This article was published in Australian Dictionary of Biography, Volume 1, (MUP), 1966
Richard Hill (1782-1836), Church of England clergyman, was born in London. He did not receive a formal classical education and was engaged in secular pursuits until his ordination in 1813 by the bishop of London. After serving several curacies, he was appointed to a chaplaincy in New South Wales on 1 January 1818. Hill and his wife, Phoebe Sapphira, reached Sydney in the male convict transport Hibernia on 18 June 1819. The passage had been troubled by conflict with the surgeon, Charles Carter, of whose conduct Hill made a bitter complaint to Governor Lachlan Macquarie.
Hill soon won the good opinion of Macquarie and Samuel Marsden, the senior chaplain; the Wesleyan Methodist missionaries admired his evangelical zeal and his tolerant churchmanship. Thomas Scott, secretary to Commissioner John Thomas Bigge and later archdeacon of New South Wales, was less favourably disposed towards Hill, possibly because of his persistent complaints to Bigge, Macquarie and the bishop of London about the inadequacy of his stipend and grants; Scott doubted Hill's financial stability and business acumen.
Hill's initial appointment was as assistant to Rev. William Cowper at St Philip's, the only church in Sydney. In 1821 he was given charge of the new district of St James's, and when the new church was consecrated in February 1824 Hill became its regular minister. Scott declared St James's to be subordinate to St Philip's but it soon became the chief church in the colony. The archdeacon used it for official purposes and assumed the general direction of its affairs; Hill's duties were confined to routine matters. He was a nominal principal in the Edward Smith Hall cases, which followed the exclusion of the editor of the Monitor from a rented pew in the church, but the real mover in the affair was the archdeacon. Hill worked hard at St James's. He visited the convict barracks and the hulks and ministered to the poor. He promoted Sunday and infants' schools and tried to play a part in the free public schools. Hill had advanced ideas about educational methods and his contemporaries were to remember him chiefly for his work with children. Governor (Sir) Ralph Darling considered him a 'most zealous and reputable' clergyman and Archdeacon William Grant Broughton believed that his labours 'much impaired' his health.
Hill's strong social conscience, and perhaps his lack of responsibility at St James's, led him to take an active part in philanthropic and humanitarian organizations. His sixteen years secretaryship of the Benevolent Society was evidence of his success in this field. He was on the committee of the New South Wales auxiliary of the Bible Society and the Australian Religious Tract Society; his large private library was well stocked with theological books and he lent them freely. He was a founder of the New South Wales Society for promoting Christian Knowledge among the Aborigines, a director of the Natives Institution and joint secretary of the Australasian auxiliary of the Church Missionary Society; his interest in the Australian and Pacific natives was greater than that of the average clergyman. By virtue of his clerical office, he served as a trustee of the Male and Female Orphan Institutions and the Church and School Lands Corporation.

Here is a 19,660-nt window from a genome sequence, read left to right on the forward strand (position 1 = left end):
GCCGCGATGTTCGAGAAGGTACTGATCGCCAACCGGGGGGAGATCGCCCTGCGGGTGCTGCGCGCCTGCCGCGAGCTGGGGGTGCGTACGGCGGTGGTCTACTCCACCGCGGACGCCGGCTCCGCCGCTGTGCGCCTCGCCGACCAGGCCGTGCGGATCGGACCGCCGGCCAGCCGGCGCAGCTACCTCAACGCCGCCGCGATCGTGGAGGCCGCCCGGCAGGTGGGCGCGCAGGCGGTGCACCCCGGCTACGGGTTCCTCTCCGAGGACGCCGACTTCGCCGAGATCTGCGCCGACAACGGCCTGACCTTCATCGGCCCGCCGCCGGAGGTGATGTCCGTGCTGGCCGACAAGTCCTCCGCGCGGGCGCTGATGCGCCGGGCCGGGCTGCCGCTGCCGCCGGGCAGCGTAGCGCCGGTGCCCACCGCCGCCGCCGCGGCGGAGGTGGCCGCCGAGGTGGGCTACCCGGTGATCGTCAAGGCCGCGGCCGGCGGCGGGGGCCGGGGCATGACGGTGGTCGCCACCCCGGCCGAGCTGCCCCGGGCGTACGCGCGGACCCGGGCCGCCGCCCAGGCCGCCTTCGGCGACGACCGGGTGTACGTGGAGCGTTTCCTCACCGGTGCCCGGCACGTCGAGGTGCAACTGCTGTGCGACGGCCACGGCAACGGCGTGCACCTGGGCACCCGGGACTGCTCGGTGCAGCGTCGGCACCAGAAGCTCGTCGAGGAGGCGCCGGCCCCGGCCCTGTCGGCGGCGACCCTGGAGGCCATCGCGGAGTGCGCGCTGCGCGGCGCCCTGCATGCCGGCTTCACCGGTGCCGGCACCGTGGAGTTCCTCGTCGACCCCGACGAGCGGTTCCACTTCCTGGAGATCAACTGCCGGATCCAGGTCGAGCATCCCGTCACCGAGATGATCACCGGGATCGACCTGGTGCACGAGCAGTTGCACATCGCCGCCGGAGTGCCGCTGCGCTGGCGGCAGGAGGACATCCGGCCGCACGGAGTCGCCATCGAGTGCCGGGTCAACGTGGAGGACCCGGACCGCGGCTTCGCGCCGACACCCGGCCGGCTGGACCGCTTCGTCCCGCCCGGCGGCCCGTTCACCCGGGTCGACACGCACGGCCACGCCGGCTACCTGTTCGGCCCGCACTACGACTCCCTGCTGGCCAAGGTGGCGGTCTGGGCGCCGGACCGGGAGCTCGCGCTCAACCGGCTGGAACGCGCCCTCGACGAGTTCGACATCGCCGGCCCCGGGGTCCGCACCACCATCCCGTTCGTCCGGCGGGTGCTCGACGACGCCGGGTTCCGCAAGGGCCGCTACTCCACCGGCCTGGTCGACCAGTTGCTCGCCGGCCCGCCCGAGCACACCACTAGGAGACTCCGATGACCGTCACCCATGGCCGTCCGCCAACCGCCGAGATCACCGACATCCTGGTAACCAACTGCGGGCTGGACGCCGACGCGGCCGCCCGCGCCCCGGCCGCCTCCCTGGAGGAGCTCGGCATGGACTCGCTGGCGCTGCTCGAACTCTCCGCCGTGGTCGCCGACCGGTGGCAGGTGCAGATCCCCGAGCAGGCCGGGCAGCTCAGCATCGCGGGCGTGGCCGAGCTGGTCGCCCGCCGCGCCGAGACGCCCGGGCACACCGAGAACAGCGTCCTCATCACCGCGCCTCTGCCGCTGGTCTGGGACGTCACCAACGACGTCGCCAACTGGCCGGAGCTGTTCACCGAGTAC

Hill acquired considerable landed property: suburban lots near Darlinghurst and areas of 800 (324 ha) and 1200 acres (486 ha) in the counties of Hunter and Northumberland. His grant of Milbrodale, near Parson's Creek on the Bulga road, later proved valuable. He conducted services in the Hunter River region on several occasions. Despite his possessions, and a stipend and emoluments reckoned at almost £600 a year by 1835, Hill could not resolve his financial difficulties. His tastes were simple and, apart from his wife, his only dependant was his widowed mother in England; but he seems to have been a poor manager of money and a generous donor to charity. On his death his affairs were found to be in some disorder.
Hill died of an attack of apoplexy in the vestry of St James's on 30 May 1836. His constitution had long been weakened by his labours but his sudden death came as a surprise; there were many expressions of regret from outside, as well as within, the Church of England. On 5 June Broughton was enthroned at St James's. The church was in deep mourning for Hill and in his sermon the bishop 'adverted to the awful visitation of Divine Providence, in the departed life of his fellow labourer, whose exertion for the advancement of the moral and religious instruction of his fellow men was beyond all praise'. On this occasion, said the Sydney Gazette, 'many an eye was moist with the tear of affection for departed public and private worth'.
Mrs Hill, who was born on 29 January 1780, died at Darlinghurst on 7 November 1863. There were no children of the marriage.
K. J. Cable, 'Hill, Richard (1782–1836)', Australian Dictionary of Biography, National Centre of Biography, Australian National University, http://adb.anu.edu.au/biography/hill-richard-2182/text2805, published first in hardcopy 1966, accessed online 1 September 2015.
This article was first published in hardcopy in Australian Dictionary of Biography, Volume 1, (MUP), 1966